I often wonder how a tiny island country such as Britain subjugated so many countries, creating a vast empire. From the 18th century onwards, the battle in Europe for supremacy over the oceans was won by Britain. The thirst for adventure along with the allure of vast treasure troves must have been a magnet for hard-bitten men to cross the seas in search of wealth beyond their wildest dreams. These mariners were little better than pirates. Sir Walter Raleigh was sent across the world by Elizabeth1 to bring back gold by whatever means. He was knighted for doing so. Robert Clive brought back several hundred chests full of gold coins, gems and other treasure. Margaret Thatcher was proud of Empire and thought it a great achievement. Today, people would be more cautious in saying so as they are more aware that it was created through the use of force, guile and treachery and that racism was rampant. The cupidity, stupidity and debauchery of our Maharajas made it easy for the East India Company to rule the country.



What will history books many years from now have to say about the ultra-sensitive subject of the horrific rape and murder of the medical student, Jyoti Singh, a year ago in Delhi? On March 7th, the BBC broadcast its first television screening of the story. The coverage was in the best tradition of BBC documentaries, thorough, sympathetic and illuminating. For some inexplicable reason the film has been banned in India. But why? We had already seen massive coverage last year shortly after the crime was committed. There is nothing in this film that defames India in any way or exaggerates or distorts the facts. Denying Indians the right to watch this documentary is an ill-judged and short-sighted decision. In the film one of the rapists is interviewed and his lack of remorse and justification of the rape is enraging and frustrating but that does not mean that this should be concealed. We hear about Indian values spoken by some men in the film. What are these values? It seems some politicians and others believe that basically a woman is not the equal of a man. She should not go out in the hours of darkness unless accompanied by her grandparents or a brother and should not dress or behave in Western fashion as that is likely to excite would-be rapists. Are women now to cover up in the same way as Saudis? Are we going to have police on the streets engaged in monitoring what women wear? And, above all is a rapist excused because he was turned on by a woman’s choice of dress and freedom of movement? This is deeply embarrassing and even shocking to hear in the 21st century. We now have female astronauts, pilots, chief executives, soldiers, doctors, sportswomen, actresses etc. etc. Let us not go back into the Dark Ages and let not men only be the ones who decide on such matters.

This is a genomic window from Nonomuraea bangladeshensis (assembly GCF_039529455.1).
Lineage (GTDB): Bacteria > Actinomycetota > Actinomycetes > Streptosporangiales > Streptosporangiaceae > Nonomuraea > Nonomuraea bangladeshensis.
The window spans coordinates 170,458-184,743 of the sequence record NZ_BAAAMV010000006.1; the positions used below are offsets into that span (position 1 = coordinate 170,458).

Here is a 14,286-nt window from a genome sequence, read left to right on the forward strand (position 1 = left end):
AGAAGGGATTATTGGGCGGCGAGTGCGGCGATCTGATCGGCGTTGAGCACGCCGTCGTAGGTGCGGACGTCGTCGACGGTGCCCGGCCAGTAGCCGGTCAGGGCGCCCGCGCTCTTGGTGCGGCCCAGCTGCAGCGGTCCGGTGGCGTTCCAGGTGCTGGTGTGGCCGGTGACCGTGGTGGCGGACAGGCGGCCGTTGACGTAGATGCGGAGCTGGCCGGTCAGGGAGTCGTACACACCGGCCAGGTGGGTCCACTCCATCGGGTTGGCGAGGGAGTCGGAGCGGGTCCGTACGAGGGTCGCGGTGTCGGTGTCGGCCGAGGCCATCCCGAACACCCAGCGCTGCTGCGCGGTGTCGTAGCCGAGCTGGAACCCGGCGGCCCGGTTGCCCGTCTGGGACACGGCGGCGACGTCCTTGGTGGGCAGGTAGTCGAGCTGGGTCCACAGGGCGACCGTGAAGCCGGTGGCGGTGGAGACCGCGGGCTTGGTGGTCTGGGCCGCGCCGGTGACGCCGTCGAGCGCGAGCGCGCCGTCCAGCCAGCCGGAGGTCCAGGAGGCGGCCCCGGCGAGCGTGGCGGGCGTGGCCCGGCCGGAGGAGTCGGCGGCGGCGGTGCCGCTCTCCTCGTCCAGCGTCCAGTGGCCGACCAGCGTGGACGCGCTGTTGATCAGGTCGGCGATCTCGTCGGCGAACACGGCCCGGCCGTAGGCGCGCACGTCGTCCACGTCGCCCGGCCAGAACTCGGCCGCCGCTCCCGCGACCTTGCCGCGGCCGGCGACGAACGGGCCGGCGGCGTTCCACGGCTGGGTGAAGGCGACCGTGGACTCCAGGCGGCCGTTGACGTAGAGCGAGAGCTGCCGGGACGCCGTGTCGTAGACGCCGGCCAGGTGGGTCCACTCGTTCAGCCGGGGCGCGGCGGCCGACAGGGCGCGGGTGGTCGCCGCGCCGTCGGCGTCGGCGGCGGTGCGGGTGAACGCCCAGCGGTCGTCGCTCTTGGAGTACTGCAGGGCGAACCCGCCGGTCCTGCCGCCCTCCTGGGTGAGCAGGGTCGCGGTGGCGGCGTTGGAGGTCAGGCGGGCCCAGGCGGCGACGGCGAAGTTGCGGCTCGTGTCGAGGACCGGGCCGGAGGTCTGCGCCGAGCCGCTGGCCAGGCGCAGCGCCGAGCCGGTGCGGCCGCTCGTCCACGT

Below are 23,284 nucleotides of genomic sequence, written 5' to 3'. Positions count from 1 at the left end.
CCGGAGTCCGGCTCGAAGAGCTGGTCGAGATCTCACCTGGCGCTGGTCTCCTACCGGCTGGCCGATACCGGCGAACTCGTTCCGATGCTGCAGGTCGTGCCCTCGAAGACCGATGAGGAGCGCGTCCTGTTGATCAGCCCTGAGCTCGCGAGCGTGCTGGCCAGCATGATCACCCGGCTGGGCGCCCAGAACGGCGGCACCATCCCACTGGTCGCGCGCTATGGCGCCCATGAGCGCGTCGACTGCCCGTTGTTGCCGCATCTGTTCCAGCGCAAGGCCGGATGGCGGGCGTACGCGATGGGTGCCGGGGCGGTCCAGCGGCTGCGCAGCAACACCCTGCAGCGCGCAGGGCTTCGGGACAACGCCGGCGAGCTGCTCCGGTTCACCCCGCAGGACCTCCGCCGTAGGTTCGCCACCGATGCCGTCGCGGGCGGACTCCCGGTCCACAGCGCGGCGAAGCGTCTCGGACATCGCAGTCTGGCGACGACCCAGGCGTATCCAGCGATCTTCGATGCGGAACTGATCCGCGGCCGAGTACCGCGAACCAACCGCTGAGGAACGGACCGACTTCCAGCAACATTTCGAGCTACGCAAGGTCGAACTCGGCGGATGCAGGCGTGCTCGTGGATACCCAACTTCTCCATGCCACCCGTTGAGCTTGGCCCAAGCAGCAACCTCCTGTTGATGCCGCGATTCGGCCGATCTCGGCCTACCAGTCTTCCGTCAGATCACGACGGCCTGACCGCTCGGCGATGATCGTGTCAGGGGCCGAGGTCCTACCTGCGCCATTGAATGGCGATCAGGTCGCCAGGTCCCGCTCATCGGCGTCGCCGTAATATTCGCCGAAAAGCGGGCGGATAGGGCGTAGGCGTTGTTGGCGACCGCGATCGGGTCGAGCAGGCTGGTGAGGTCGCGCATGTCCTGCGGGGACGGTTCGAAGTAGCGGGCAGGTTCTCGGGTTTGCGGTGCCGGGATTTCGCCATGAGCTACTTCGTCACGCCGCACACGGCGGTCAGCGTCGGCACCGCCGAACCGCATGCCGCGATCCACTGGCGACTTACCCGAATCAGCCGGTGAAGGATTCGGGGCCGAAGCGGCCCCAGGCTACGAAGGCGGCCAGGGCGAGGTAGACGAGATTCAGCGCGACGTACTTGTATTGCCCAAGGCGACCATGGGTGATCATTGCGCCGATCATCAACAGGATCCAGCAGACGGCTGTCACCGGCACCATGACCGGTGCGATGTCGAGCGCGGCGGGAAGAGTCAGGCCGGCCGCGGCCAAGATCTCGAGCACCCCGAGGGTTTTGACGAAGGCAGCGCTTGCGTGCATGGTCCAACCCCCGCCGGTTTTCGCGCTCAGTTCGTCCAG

It is paradoxical that in the country which produced the Kama Sutra in ancient times, we have always had censorship of lovemaking scenes in Indian films though sexy dancing in nightclubs is standard fare in most films. Apparently the ban on kissing in films has recently been lifted! That is progress! Most people living in India must have seen the near-pornographic carvings in temples all over the country in which nothing is left to the imagination. Indian values must certainly have been very different 2000 years ago.



Malathy Sitaram was the first Asian teacher of English in Wiltshire schools. Also she was the first AsianUntitled-1 copy to be appointed to the Swindon Bench of Justices of the Peace.